Choose another writer in this calendar:
by birthday from the calendar.
This is an archive of a dead website. The original website was published by Petri Liukkonen under Creative Commons BY-ND-NC 1.0 Finland and reproduced here under those terms for non-commercial use. All pages are unmodified as they originally appeared; some links and images may no longer function. A .zip of the website is also available.
|Miguel de Unamuno y Jugo (1864-1936)|
Spanish author, philosopher, and educator, predecessor of Existentialist philosophy with Søren Kierkegaard. Unamuno was one of the foremost representatives of the movement Generation '98 (see also: Ángel Ganivet). Main themes in Unamuno's work are the conflict between life and thought, the tension between reason and Christian faith, and the tragedy of death in man's life, the horrendous void of non-being, in which reason offers no consolation. As a philosopher Unamuno did not create a systematic presentation of his thought. He objected strongly to academic philosophers and stressed that the deepest of all human desires is the hunger for personal immortality against all our rational knowledge of life. Unamuno wrote his works in Spanish, although his mother tongue was Basque. His essays had a great influence in early 20th-century Spain.
"The man of flesh and blood; the one who is born, suffers and dies - above all, who dies; the man who eats and drinks and plays and sleeps and thinks and wills; the man who is seen and is heard; the brother, the real brother." (from The Tragic Sense of Life, 1913)
Miguel de Unamuno y Jugo was born in Bilbao, the third of six children of Félix Unamuno, a proprietor of a bakery shop, and Salomé de Jugo, who was also his niece. When his father died, Unamuno was brought up by an uncle. In his childhood he witnessed the violence between traditionalist and progressive forces during the siege of Bilbao. This experience left deep traces in his political thinking. Unamuno studied in his native city at the Colegio de San Nicolás and the Instituto Vizacaíno. In 1880 he entered the University of Madrid, where he studied philosophy and letters, receiving his Ph.D. four years later. Unamuno's dissertation dealt with the origin and prehistory of his Basque ancestors.
Shaken by the illness and death of his son, Unamuno went in 1896-97 through a religious crisis, which changed his belief in finding a rational explanation of God and meaning in life. From universal philosophical constructions and outer reality, he turned his attention to the individual person, inner spiritual struggles in the face of questions of death and immortality. Unamuno once stated: "Wisdom is to science what death is to life or, if you will, wisdom is to death what science is to life." Seeing that reason leads to despair, Unamuno concluded that one must abandon all pretence of rationalism and embrace faith.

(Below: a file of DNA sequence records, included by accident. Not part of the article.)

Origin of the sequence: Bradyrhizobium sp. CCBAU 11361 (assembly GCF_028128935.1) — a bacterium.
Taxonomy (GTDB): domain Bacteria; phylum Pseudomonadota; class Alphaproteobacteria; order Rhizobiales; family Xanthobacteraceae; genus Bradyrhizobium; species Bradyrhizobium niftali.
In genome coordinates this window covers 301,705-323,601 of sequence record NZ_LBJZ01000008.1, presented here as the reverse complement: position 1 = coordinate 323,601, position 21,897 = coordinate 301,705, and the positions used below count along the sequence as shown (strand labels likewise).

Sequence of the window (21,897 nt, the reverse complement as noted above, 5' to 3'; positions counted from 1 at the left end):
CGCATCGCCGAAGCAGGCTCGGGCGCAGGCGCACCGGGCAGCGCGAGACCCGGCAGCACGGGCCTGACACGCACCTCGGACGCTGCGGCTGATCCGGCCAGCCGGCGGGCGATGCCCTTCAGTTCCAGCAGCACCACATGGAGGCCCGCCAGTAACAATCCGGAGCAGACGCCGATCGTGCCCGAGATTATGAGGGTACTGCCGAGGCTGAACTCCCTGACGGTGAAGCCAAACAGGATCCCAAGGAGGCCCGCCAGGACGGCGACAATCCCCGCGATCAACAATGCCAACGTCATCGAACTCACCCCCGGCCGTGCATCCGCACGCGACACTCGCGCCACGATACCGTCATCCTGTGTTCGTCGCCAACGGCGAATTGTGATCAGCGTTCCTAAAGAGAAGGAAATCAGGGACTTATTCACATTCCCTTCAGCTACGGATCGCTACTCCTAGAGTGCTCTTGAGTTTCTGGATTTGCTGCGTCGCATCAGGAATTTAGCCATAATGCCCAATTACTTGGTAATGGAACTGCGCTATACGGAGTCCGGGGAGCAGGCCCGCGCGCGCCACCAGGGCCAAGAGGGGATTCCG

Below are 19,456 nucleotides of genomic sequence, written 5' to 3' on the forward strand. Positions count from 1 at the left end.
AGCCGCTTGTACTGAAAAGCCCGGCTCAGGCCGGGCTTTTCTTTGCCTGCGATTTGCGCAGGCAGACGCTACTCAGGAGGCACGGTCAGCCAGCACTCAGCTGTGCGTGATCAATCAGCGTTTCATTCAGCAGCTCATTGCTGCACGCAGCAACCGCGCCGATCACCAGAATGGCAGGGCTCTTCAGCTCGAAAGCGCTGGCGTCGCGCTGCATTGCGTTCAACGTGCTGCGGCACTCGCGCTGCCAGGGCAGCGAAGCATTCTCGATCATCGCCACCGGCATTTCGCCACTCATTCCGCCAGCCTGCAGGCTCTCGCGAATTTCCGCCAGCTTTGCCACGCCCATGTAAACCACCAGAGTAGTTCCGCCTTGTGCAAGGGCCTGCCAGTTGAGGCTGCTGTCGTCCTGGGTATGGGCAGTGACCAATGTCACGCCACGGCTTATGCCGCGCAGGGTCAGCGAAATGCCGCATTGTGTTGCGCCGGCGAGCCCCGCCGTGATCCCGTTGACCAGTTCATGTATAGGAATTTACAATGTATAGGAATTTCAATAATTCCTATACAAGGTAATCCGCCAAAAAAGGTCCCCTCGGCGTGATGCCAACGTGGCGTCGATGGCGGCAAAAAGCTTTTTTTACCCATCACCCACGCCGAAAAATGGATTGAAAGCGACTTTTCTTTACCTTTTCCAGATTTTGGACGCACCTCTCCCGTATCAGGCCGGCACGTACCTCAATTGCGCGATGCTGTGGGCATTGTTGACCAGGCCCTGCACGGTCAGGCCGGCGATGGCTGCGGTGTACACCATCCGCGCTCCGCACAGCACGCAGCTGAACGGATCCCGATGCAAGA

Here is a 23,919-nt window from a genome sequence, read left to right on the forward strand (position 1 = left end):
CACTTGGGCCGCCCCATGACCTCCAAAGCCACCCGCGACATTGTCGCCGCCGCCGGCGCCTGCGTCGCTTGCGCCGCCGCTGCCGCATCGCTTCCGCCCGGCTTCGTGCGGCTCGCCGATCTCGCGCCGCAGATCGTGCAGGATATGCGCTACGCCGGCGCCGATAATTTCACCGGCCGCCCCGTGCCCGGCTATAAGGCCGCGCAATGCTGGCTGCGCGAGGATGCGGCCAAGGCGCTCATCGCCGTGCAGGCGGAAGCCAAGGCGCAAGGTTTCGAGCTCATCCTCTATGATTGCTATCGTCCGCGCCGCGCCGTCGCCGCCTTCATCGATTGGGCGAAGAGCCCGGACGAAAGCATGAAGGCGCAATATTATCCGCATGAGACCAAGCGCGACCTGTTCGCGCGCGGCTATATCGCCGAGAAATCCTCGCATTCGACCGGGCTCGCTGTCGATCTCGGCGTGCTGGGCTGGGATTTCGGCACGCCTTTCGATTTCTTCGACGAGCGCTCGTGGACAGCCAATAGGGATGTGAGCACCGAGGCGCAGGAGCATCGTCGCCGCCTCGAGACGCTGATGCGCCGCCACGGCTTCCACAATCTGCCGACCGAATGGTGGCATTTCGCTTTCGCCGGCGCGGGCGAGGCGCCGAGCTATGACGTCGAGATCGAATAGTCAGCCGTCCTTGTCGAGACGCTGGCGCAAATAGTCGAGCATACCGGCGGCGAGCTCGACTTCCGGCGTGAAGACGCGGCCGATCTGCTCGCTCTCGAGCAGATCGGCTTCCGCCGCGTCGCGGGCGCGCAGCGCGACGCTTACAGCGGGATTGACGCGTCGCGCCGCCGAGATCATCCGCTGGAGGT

Unamuno was appointed in 1991 rector of his university; he held the post intermittently until his death. For the first time he was relieved of his duties in 1914 due to political reasons. In 1924 he was exiled to Fuerteventura in the Canary Islands for opposing the military dictatorship of General Primo de Rivera. After a few months, he escaped to Paris, where his friends helped him create international attention to his exile. He then settled in Hendaye, the French Basque town nearest to the Spanish frontier, where he spent five years.
General Rivera died in 1930 and Unamuno returned to the University of Salamanca, and was reelected rector in 1931. He worked as professor of the history of the Spanish language, and continued to criticize both left and right, but in 1936 he was removed once again - this time denouncing Francisco Franco's Falangists. Unamuno was dismissed as rector and placed under house arrest. He died in Salamanca on December 31, 1936, a few months after the outbreak of the Spanish Civil War. Ten weeks before his death, Unamuno had had a dramatic public confrontation with the one-eyed, one-armed José Millán-Astray Terreros, the founder of the Spanish Foreign legion. The incident took place at the University of Salamanca. After a speaker condemned the defenders of the Republic, Basques, and Catalans, Unamuno rose up and protested. During the uproar someone in the audience shouted the unofficial slogan of the Legion, "Viva la muerte!" (Long live death) and Astray continued with "Muerta la inteligencia!" (Death to the intelligentsia)
Unamuno mastered 14 languages. In order to read Kierkegaard in the original language he learned Danish. Among his major works are Del sentimiento trágico de la vida en los hombres y en los pueblos (1913), an example of his longing to find some assurance of immortality, Abel Sánchez: Una historia de pasión (1917), a modern exploration of the Cain-and-Abel theme and the effects of hatred, El Cristo de Velázquez (1920), meditations on Velazquez' painting in th e Prado, the Crucifiction. Unamuno's highly concentrated poems, written between 1928 and 1936, were published in Cancienero (1953). As a poet he had little patience for the rhythm and subtleties of expression. Unamuno's travels are recorded in Por tierras de Portugal y España (1911) and Andanzas y visiones españolas (1922).